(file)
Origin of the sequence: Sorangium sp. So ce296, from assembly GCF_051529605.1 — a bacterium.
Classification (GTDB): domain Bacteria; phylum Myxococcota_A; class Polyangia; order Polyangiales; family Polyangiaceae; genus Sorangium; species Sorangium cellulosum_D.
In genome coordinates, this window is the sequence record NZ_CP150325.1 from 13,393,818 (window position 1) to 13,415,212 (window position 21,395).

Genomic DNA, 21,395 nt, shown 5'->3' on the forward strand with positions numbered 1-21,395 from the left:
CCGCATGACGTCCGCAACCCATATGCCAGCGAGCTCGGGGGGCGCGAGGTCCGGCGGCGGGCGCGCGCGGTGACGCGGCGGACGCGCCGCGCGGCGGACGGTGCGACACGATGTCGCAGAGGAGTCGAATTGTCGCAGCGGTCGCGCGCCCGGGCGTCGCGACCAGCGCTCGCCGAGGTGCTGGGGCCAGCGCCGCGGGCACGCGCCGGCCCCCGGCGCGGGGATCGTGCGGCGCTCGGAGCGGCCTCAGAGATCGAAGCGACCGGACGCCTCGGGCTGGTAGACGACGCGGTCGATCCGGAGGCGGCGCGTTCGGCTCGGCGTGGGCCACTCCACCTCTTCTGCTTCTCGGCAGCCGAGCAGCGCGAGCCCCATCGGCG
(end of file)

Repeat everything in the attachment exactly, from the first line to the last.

Origin of the sequence: Sorangium sp. So ce296, from assembly GCF_051529605.1 — a bacterium.
Classification (GTDB): domain Bacteria; phylum Myxococcota_A; class Polyangia; order Polyangiales; family Polyangiaceae; genus Sorangium; species Sorangium cellulosum_D.
In genome coordinates, this window is the sequence record NZ_CP150325.1 from 13,393,818 (window position 1) to 13,415,212 (window position 21,395).

Genomic DNA, 21,395 nt, shown 5'->3' on the forward strand with positions numbered 1-21,395 from the left:
CCGCATGACGTCCGCAACCCATATGCCAGCGAGCTCGGGGGGCGCGAGGTCCGGCGGCGGGCGCGCGCGGTGACGCGGCGGACGCGCCGCGCGGCGGACGGTGCGACACGATGTCGCAGAGGAGTCGAATTGTCGCAGCGGTCGCGCGCCCGGGCGTCGCGACCAGCGCTCGCCGAGGTGCTGGGGCCAGCGCCGCGGGCACGCGCCGGCCCCCGGCGCGGGGATCGTGCGGCGCTCGGAGCGGCCTCAGAGATCGAAGCGACCGGACGCCTCGGGCTGGTAGACGACGCGGTCGATCCGGAGGCGGCGCGTTCGGCTCGGCGTGGGCCACTCCACCTCTTCTGCTTCTCGGCAGCCGAGCAGCGCGAGCCCCATCGGCG